“Learn to think imperially.”
Imagine that, for a few years, you had been investing the money you had saved for your daughter’s college education in one of those moderately conservative plans that provide some increase in the value of the investment without exposing it to major risks. But then your financial planner—let’s call him Ken P.—came up with a really great idea.
He had heard through the grapevine on Wall Street that a grand company in Texas called Enron was, for all practical purposes, a cash cow. He recommended taking out the money invested in that dead-end Fidelity fund and putting it all in Enron stocks. And since you trusted the guy, you ended up following his advice—and are still trying to figure out how to finance your daughter’s junior year at Harvard.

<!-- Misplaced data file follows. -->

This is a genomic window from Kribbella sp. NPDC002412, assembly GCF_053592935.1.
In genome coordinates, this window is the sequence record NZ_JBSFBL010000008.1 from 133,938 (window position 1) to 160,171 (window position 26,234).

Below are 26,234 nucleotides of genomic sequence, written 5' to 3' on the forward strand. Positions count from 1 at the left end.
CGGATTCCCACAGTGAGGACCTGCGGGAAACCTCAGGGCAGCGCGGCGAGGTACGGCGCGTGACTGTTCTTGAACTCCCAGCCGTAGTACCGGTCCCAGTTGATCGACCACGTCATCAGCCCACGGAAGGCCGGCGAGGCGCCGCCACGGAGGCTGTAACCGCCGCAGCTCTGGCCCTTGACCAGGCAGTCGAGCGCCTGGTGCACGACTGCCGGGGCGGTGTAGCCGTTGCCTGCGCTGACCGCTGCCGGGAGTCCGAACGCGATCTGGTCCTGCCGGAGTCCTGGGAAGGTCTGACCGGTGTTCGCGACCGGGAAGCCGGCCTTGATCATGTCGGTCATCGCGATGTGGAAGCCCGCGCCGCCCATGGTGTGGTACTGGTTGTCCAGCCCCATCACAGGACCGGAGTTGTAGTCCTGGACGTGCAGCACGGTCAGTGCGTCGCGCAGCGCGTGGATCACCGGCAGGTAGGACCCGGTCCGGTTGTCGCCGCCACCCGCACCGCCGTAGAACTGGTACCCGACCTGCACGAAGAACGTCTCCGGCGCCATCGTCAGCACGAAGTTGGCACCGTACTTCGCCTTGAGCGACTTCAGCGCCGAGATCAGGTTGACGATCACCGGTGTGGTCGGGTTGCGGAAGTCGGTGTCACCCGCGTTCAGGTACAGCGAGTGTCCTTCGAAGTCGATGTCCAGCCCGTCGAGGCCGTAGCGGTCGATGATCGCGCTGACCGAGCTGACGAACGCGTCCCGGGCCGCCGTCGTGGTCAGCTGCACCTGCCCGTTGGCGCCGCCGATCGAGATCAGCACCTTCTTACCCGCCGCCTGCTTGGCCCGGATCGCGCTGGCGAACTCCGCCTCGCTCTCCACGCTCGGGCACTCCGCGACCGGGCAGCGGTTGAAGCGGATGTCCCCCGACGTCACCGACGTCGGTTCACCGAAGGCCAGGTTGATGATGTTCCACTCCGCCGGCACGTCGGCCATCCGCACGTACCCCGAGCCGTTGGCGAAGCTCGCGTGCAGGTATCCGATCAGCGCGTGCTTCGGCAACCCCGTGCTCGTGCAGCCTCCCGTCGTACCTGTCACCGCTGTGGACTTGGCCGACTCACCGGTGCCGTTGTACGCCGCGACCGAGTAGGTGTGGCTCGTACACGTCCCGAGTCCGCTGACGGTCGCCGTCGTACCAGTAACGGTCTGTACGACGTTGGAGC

The planner did call you to apologize. “I’m so, so sorry—really!” he said. “You have to understand that the conventional wisdom on the Street at the time was that Enron was very big.” Indeed, major investment banks had forecast a significant rise in the value of Enron, whose bosses were close friends of a powerful political family. Once more, Ken P. pleaded for your forgiveness and expressed his hope that you would...